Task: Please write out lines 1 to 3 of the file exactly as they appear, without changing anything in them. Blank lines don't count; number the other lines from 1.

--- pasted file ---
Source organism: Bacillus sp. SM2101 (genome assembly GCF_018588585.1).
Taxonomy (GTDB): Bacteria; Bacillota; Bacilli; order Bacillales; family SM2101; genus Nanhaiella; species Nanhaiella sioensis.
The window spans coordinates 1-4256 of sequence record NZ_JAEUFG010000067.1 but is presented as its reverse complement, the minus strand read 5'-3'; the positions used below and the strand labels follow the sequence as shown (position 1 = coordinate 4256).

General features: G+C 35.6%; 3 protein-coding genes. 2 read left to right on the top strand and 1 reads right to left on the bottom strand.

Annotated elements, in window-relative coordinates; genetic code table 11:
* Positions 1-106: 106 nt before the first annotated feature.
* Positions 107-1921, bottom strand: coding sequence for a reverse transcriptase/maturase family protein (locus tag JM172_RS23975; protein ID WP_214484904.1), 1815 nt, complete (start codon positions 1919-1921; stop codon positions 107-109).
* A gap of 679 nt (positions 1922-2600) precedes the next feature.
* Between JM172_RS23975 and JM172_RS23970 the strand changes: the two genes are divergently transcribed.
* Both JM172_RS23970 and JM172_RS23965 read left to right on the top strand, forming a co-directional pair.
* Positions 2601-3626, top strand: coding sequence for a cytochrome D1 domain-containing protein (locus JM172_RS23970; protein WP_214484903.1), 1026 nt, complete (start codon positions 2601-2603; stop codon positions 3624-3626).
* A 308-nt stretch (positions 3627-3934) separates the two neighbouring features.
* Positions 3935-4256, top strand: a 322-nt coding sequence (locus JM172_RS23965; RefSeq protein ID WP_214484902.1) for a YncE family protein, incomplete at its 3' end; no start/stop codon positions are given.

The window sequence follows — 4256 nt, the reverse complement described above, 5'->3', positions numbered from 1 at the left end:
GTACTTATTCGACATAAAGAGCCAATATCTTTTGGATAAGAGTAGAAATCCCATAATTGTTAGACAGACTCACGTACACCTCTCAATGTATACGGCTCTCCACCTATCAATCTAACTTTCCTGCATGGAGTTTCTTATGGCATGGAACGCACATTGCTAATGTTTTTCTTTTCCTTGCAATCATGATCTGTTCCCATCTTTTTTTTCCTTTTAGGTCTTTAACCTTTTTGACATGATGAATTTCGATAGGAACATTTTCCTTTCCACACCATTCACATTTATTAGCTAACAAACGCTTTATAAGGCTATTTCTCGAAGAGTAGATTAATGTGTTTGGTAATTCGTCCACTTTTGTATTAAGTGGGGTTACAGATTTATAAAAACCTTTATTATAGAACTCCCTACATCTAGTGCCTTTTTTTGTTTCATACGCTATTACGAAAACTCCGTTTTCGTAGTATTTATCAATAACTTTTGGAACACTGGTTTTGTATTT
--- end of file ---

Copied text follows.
Source organism: Bacillus sp. SM2101 (genome assembly GCF_018588585.1).
Taxonomy (GTDB): Bacteria; Bacillota; Bacilli; order Bacillales; family SM2101; genus Nanhaiella; species Nanhaiella sioensis.
The window spans coordinates 1-4256 of sequence record NZ_JAEUFG010000067.1 but is presented as its reverse complement, the minus strand read 5'-3'; the positions used below and the strand labels follow the sequence as shown (position 1 = coordinate 4256).